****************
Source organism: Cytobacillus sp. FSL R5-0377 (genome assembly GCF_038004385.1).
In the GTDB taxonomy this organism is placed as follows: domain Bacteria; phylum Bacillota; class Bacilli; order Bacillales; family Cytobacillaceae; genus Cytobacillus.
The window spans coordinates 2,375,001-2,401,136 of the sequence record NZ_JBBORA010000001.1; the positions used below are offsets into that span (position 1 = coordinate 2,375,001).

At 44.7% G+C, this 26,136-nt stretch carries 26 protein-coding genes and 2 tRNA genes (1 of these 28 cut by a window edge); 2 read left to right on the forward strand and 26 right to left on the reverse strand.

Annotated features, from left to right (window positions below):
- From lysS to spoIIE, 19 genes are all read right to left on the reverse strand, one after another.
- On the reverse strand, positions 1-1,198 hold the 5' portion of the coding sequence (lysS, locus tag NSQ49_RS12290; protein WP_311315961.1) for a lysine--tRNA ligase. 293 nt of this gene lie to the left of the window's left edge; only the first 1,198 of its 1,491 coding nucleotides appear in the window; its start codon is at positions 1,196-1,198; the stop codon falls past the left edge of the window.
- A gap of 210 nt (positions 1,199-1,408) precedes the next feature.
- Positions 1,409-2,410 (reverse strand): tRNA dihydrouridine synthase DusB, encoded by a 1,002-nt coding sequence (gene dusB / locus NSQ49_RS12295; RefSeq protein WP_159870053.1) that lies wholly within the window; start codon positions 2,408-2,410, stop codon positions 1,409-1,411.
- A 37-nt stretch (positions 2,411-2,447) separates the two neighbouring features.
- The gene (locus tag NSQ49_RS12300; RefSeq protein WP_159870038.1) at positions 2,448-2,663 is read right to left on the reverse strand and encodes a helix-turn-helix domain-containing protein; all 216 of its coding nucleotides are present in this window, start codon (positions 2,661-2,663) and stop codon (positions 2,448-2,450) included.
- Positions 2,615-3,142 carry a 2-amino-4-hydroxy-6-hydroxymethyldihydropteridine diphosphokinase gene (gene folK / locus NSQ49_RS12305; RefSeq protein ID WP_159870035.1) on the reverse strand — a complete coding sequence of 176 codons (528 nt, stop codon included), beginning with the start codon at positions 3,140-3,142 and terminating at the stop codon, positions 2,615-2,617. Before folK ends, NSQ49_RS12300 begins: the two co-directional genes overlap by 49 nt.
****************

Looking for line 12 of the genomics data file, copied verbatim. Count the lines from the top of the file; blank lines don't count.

- Positions 2,615-3,142 carry a 2-amino-4-hydroxy-6-hydroxymethyldihydropteridine diphosphokinase gene (gene folK / locus NSQ49_RS12305; RefSeq protein ID WP_159870035.1) on the reverse strand — a complete coding sequence of 176 codons (528 nt, stop codon included), beginning with the start codon at positions 3,140-3,142 and terminating at the stop codon, positions 2,615-2,617. Before folK ends, NSQ49_RS12300 begins: the two co-directional genes overlap by 49 nt.